At least three of the baby names the debuted during the 1990s were inspired by celebrity babies:
In July of 1991, actors Demi Moore and Bruce Willis welcomed a baby girl named Scout. (And in August, that famous image of 7-months-pregnant Demi ran on the cover of Vanity Fair.) The next year, the baby name Scout debuted on the list, for both genders.
In February of 1995, actor Michael J. Fox and his wife Tracy welcomed twin baby girls named Aquinnah and Schuyler. The same year, the baby name Aquinnah debuted on the list. (I wrote more about the name Aquinnah a few years ago.)
In July of 1998, model Christie Brinkley and her husband Peter welcomed a baby girl named Sailor. The same year, the baby name Sailor debuted on the list as a girl name. It had debuted as a boy name the year before.
Honorable mentions from the ’90s include:
Seven, which became more popular after Erykah Badu named her son Seven in 1997.
Zion, which became more popular after Lauryn Hill named her son Zion in 1997.
Selah, which became more popular after Lauryn Hill named her daughter Selah in 1998.
At least five of the baby names that debuted during the 2000s (the decade) were inspired by celebrity babies:
In August of 2001, singer Shania Twain and her husband Robert welcomed a baby boy named Eja. The same year, the baby name Eja debuted on the list (as a girl name).
In August of 2001, actors Tisha Campbell-Martin and Duane Martin welcomed a baby boy named Xen. The same year, the baby name Xen debuted on the list.
In March of 2003, singer Toni Braxton and musician Keri Lewis welcomed a baby boy named Diezel. The same year, the baby name Diezel debuted on the list.
In June of 2005, magician Penn Jillette and his wife Emily welcomed a baby girl named Moxie (middle name CrimeFighter). The next year, the baby name Moxie debuted on the list.
In September of 2006, model Anna Nicole Smith and her partner Larry Birkhead welcomed a baby girl named Dannielynn. The next year, the baby name Dannielynn debuted on the list.
Honorable mentions from the ’00s include:
Massai, which became more popular after Nia Long named her son Massai in 2000.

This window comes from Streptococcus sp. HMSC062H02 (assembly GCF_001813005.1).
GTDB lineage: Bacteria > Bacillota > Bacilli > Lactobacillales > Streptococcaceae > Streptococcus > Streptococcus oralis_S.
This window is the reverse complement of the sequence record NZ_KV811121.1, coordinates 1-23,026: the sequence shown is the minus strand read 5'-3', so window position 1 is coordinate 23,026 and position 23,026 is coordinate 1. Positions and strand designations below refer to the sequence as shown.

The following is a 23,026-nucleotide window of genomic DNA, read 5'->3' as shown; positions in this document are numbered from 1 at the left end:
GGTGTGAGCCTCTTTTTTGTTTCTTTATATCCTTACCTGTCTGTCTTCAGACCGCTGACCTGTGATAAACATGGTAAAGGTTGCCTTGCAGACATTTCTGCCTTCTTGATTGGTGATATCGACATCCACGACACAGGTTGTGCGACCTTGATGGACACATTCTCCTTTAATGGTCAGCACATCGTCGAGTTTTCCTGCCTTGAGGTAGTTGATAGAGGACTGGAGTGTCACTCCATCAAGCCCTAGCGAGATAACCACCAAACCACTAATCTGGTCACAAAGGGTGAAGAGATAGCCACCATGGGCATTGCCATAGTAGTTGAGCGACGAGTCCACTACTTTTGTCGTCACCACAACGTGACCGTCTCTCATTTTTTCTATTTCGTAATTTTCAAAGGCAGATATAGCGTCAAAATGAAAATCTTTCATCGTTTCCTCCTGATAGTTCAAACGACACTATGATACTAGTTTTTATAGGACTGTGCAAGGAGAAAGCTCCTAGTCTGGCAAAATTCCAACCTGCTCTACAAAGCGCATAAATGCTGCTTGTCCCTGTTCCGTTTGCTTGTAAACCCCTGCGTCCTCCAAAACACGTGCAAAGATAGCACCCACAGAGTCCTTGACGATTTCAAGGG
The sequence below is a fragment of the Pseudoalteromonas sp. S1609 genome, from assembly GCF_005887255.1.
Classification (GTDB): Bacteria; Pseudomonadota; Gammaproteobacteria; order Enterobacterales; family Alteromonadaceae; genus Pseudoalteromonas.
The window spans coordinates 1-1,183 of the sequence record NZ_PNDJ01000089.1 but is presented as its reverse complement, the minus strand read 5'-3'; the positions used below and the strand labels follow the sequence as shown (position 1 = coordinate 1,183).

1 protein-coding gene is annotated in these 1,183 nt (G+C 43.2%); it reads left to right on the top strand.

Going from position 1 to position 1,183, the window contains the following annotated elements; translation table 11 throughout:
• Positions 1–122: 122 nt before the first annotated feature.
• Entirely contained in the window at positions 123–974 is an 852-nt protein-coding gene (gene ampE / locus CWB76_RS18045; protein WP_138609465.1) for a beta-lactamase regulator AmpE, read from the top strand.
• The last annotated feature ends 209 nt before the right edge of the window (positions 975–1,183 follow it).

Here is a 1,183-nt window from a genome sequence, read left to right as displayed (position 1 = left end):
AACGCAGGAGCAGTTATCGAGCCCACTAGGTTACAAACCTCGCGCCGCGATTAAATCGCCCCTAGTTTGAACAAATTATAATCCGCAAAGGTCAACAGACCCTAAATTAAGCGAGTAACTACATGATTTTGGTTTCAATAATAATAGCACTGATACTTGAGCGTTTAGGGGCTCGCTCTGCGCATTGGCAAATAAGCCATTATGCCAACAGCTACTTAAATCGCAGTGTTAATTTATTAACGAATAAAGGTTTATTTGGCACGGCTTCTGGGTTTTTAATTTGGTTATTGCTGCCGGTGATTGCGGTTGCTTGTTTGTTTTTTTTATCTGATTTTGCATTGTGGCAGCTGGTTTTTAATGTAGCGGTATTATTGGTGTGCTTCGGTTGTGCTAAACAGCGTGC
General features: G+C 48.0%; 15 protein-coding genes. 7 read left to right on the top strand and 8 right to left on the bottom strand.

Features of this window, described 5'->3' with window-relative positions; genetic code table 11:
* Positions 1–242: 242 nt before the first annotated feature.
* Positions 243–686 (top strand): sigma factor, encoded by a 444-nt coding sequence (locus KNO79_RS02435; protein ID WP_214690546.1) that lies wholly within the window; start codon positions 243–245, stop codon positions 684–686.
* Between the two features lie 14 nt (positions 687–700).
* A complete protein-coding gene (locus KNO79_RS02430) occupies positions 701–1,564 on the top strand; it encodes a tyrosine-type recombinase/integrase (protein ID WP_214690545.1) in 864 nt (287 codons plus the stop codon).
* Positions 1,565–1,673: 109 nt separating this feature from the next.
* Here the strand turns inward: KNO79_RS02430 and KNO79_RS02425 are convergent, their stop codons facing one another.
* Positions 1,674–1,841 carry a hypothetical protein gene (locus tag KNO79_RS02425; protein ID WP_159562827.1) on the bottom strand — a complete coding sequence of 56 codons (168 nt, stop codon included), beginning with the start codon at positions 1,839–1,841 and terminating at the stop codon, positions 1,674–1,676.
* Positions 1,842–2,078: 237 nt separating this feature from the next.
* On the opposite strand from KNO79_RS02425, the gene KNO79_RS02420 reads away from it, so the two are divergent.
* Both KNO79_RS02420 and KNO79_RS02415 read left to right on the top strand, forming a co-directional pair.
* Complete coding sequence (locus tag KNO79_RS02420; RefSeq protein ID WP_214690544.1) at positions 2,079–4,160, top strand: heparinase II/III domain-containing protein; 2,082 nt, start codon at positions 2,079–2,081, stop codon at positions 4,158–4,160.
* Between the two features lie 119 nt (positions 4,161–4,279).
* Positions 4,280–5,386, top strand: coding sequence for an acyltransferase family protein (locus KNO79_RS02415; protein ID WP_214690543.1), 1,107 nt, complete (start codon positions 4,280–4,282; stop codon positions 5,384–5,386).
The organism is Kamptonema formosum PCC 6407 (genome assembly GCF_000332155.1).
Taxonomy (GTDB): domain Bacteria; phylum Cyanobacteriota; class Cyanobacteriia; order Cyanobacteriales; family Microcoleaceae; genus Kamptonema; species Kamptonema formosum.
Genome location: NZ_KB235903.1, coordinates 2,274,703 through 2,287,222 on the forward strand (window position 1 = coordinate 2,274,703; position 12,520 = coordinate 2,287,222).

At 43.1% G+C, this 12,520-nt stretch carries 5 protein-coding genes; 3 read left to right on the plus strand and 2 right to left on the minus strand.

Rocco, which became more popular after Madonna and Guy Ritchie named their son Rocco in 2000.
Denim, which became more popular after Toni Braxton named her son Denim in 2001.
Maddox, which became more popular after Angelina Jolie named her adopted son Maddox in 2002.
Carys, which became more popular after Catherine Zeta-Jones and Michael Douglas named their daughter Carys in 2003.
Stellan, which became more popular after Jennifer Connelly and Paul Bettany named their son Stellan in 2003.
Apple, which became more popular after Gwyneth Paltrow and Chris Martin named their daughter Apple in 2004.
Coco, which became more popular after Courtney Cox and David Arquette named their daughter Coco in 2004.
Zahara, which became more popular after Angelina Jolie named her adopted daughter Zahara in 2005.
Moses, which became more popular after Gwyneth Paltrow and Chris Martin named their son Moses in 2006.
Kingston, which became more popular after Gwen Stefani and Gavin Rossdale named their son Kingston in 2006.
Suri, which became more popular after Tom Cruise and Katie Holmes named their daughter Suri in 2006.
Shiloh, which became more popular after Angelina Jolie and Brad Pitt named their daughter Shiloh in 2006.
Pax, which became more popular after Angelina Jolie and Brad Pitt named their adopted son Pax in 2007.
Harlow, which became more popular after Nicole Richie and Joel Madden named their daughter Harlow in 2008.
Knox & Vivienne, which became more popular after Angelina Jolie and Brad Pitt named their twins Knox and Vivienne in 2008.
Honor, which became more popular after Jessica Alba named her daughter Honor in 2008.
Nahla, which became more popular after Halle Berry named her daughter Nahla in 2008.
Bronx, which became more popular after Ashlee Simpson and Pete Wentz named their son Bronx in 2008.
The late ’80s and early ’90s were good to Patrick Swayze. In 1987 he was in Dirty Dancing. In 1990 he was in Ghost. In 1991, he was in Point Break and also declared the “Sexiest Man Alive” by People magazine.